Do You Have Time to Think of Your Financial Plan?

by Miranda Marquit · 3 comments

balancing money
I recently attended a young professionals networking event with a professional development presentation on money management. This was a great presentation (as a money nerd, and someone who makes a living writing about it, I was riveted), and it brought up an important consideration:

How much time do you make for your financial plan?

The presenter, Eric Hess, pointed out that most people spend more time researching their next TV purchase than they do planning their finances. When you think about this, it suddenly doesn’t seem so odd that many of us have a hard time managing our money.

It’s never a bad time to step back and think about what you want from life and what you will do with your money to get there. Here’s what you should do.

Break It Down

As with all things in life, everything seems more manageable when you break it down. You don’t have to sit down and create your holistic financial plan in one go. Instead, break it down into tasks. Start out by deciding what you want your life to look like. Take half an hour to create a life map, jot down a few ideas, or just decide how you want to handle retirement. On another day, you can take another 30 minutes to figure out where you stand. What are your expenses? Where do you get your income?

You can track your expenses fairly easily with the help of any number of personal finance apps. YNAB, Quicken, Empower, and others can provide you with a way to see exactly where your money is going. Take the time to set up the software. I don’t like pulling automatically from my accounts, but many people like doing so because it is convenient. No matter how you do it, take the time to set up a system that helps you track your expenses so you know where your money is going.

Other tasks that can be used to help you with financial planning include:

  • Prioritize your expenses (once you know them).
  • Set up an investment account. Online discount brokers are easy to use, and robo-advisors make it easy to start an investing plan.
  • Use a calculator to figure out what you need for retirement or to reach other goals (I started a travel fund last summer)

In the end, tasks are easier to manage if you break them down into smaller chunks of time. When you get your system set up, it takes even less time to stay on top of your money management.

Sunday Evening Money Management

I have a standing appointment with my money. Every Sunday evening, I spend about 15 minutes entering receipts from what I spent during the week and looking ahead to see where I stand (which bills are automatically coming out). I quickly scan my accounts online to catch potential fraud too.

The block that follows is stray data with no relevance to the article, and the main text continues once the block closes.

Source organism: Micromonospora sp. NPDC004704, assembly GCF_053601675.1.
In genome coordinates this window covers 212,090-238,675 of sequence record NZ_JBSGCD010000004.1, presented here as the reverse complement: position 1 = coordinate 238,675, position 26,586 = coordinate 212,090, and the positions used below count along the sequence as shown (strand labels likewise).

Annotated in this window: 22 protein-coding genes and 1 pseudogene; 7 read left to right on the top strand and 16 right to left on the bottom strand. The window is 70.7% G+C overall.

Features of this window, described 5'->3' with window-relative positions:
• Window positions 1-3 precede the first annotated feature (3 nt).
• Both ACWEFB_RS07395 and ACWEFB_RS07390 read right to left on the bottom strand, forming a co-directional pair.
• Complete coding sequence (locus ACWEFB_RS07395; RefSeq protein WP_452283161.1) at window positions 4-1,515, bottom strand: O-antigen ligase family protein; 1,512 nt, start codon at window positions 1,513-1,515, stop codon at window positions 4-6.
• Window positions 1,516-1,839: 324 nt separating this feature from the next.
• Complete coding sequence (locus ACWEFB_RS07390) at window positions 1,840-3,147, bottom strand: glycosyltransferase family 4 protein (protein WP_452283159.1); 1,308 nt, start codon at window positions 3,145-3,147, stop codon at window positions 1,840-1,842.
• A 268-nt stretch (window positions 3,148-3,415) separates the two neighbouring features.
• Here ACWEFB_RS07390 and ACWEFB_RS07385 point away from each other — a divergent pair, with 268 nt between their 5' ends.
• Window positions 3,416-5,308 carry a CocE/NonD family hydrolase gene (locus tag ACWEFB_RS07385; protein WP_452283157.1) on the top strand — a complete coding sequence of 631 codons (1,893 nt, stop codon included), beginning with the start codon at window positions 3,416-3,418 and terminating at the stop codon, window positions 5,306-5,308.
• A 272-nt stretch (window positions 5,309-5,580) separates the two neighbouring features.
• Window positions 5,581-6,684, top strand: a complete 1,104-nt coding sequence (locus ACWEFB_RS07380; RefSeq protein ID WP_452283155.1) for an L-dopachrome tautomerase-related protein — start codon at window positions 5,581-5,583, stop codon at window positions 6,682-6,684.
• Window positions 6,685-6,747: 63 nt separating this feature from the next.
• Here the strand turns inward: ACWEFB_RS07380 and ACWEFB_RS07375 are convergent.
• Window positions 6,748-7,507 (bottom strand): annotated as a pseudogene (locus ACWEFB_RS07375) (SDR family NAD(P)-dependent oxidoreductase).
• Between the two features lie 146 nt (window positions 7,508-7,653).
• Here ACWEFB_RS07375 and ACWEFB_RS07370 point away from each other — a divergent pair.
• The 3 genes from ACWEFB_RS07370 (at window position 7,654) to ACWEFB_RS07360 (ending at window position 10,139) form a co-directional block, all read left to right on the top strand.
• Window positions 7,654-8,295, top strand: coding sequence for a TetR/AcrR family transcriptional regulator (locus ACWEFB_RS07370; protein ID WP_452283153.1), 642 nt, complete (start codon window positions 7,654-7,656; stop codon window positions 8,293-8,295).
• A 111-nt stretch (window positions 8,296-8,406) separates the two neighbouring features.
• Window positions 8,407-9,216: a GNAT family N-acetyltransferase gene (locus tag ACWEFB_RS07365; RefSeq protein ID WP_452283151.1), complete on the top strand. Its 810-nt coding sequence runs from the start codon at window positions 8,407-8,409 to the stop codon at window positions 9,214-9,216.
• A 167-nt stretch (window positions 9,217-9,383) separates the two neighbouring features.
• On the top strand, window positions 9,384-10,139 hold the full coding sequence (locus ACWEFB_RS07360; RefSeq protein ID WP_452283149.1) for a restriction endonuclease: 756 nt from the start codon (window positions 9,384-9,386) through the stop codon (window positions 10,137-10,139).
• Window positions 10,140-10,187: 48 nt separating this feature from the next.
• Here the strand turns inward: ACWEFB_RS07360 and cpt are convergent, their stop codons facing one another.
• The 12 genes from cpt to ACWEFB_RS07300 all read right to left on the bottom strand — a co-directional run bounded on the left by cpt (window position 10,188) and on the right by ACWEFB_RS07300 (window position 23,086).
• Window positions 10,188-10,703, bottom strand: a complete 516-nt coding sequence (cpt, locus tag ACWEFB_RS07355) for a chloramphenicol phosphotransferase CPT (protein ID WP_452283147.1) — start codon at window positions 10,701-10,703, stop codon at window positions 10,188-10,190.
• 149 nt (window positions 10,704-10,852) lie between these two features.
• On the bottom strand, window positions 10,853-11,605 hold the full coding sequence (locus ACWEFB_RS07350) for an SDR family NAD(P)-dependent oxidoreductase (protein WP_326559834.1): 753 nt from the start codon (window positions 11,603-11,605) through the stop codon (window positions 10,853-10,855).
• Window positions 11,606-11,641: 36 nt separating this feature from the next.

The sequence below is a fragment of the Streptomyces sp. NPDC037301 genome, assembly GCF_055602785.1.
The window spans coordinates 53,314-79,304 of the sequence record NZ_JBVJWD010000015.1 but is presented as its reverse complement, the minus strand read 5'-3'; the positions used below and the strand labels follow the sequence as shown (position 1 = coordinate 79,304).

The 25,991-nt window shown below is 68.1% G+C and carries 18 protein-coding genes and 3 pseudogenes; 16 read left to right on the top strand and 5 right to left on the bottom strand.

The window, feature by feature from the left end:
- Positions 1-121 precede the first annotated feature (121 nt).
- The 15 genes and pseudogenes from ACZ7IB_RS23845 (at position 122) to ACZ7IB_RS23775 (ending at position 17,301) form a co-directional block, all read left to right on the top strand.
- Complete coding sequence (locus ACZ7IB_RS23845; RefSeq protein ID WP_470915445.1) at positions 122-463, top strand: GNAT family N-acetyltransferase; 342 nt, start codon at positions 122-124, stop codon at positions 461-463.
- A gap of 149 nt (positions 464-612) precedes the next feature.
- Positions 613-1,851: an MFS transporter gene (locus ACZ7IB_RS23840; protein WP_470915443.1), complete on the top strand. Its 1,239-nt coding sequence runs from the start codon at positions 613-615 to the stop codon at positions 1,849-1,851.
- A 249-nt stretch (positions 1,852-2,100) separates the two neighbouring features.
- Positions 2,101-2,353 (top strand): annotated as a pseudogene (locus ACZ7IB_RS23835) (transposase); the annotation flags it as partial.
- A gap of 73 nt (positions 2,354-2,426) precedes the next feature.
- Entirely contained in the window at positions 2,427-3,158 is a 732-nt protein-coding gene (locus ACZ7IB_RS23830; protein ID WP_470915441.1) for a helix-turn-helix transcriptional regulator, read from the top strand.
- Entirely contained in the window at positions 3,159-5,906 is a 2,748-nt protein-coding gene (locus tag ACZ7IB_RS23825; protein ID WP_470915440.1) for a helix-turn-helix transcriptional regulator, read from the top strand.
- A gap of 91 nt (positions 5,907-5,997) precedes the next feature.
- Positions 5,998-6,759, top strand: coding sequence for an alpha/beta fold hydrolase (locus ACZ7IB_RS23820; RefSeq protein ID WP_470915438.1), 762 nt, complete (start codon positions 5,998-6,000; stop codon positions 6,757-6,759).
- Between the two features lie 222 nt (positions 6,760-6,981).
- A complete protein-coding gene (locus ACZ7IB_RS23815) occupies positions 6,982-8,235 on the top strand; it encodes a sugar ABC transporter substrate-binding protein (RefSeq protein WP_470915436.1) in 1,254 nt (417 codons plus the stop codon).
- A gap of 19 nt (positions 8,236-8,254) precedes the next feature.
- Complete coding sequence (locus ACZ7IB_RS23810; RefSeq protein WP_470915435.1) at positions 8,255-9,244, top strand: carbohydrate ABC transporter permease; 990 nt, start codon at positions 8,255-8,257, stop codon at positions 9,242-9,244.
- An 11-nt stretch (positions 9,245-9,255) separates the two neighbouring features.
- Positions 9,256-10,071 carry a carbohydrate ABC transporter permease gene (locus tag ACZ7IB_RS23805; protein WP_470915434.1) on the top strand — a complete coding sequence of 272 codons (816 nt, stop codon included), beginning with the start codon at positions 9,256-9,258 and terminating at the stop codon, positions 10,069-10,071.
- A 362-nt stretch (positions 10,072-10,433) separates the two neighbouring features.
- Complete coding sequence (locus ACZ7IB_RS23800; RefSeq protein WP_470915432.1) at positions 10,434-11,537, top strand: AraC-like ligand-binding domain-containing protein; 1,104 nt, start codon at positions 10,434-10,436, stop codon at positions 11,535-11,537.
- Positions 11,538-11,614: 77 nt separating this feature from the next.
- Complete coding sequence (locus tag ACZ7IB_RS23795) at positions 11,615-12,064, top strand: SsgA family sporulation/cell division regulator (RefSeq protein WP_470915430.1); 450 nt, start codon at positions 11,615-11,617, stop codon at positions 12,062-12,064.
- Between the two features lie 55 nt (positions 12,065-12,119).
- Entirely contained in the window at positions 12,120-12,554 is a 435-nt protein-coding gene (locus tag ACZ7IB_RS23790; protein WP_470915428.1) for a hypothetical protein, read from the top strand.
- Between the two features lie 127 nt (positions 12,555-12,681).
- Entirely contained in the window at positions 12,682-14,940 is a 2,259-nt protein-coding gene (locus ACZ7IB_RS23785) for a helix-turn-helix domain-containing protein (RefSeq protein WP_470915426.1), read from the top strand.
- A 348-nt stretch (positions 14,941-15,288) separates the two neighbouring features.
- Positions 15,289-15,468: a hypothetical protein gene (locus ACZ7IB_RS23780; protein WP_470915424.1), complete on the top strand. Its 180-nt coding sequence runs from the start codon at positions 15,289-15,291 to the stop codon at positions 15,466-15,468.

Then once a month, I spend an hour reconciling my accounts. Twice a year, I review my asset allocation and make sure it’s on track. That takes me about 15 minutes, because, as an indexer, not much changes for me. Any adjustments are also very easy to make since I use ETFs in my portfolio in addition to more “traditional” index funds.

In all, I spend about two hours a month managing my finances, and an extra 30 minutes a year with my asset allocation. It took a little longer to get things set up, but that time investment has paid off because I’m on track to meet my financial goals.

Editor's Note: I've begun tracking my assets through Personal Capital. I'm only using the free service so far and I no longer have to log into all the different accounts just to pull the numbers. And with a single screen showing all my assets, it's much easier to figure out when I need to rebalance or where I stand on the path to financial independence.

They developed this pretty nifty 401K Fee Analyzer that will show you whether you are paying too much in fees, as well as an Investment Checkup tool to help determine whether your asset allocation fits your risk profile. The platform literally takes a few minutes to sign up and it's free to use by following this link here. For those trying to build wealth, Personal Capital is worth a look.

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{ read the comments below or add one }

  • James C Hendrickson says:

    I’m with David on this one. It blows my mind that people won’t spend more time attending to their finances. Even spending like 10 minutes a month and canceling your recurring subscriptions can have a good effect over time.

  • Jordan says:

    It’s the monster in the closet. Nobody wants to look at their finances, because they are scared of what they might see. They don’t want to sit down and figure out a budget because they are afraid that they might have to live by it. The truth is, is that the unknown is much scarier than the known. If you actually do sit down and check out your finances I think you’ll be surprised that it’s not quite as bad as you expected. No matter how bad it is you at least know all the details and you can make a plan to get out of it. Start by making a simple budget. If you need help starting a budget check out this link

    • David @ says:

      I never get why people are scared to make a budget because they are scared to see the details, but it’s true that they do. The beauty of knowing is that the worst the budget is, the more fat there are to easily trim. Once anyone gets to see what they are spending on, then it’s relatively easy to cut a chunk out without affecting their lifestyle at all.

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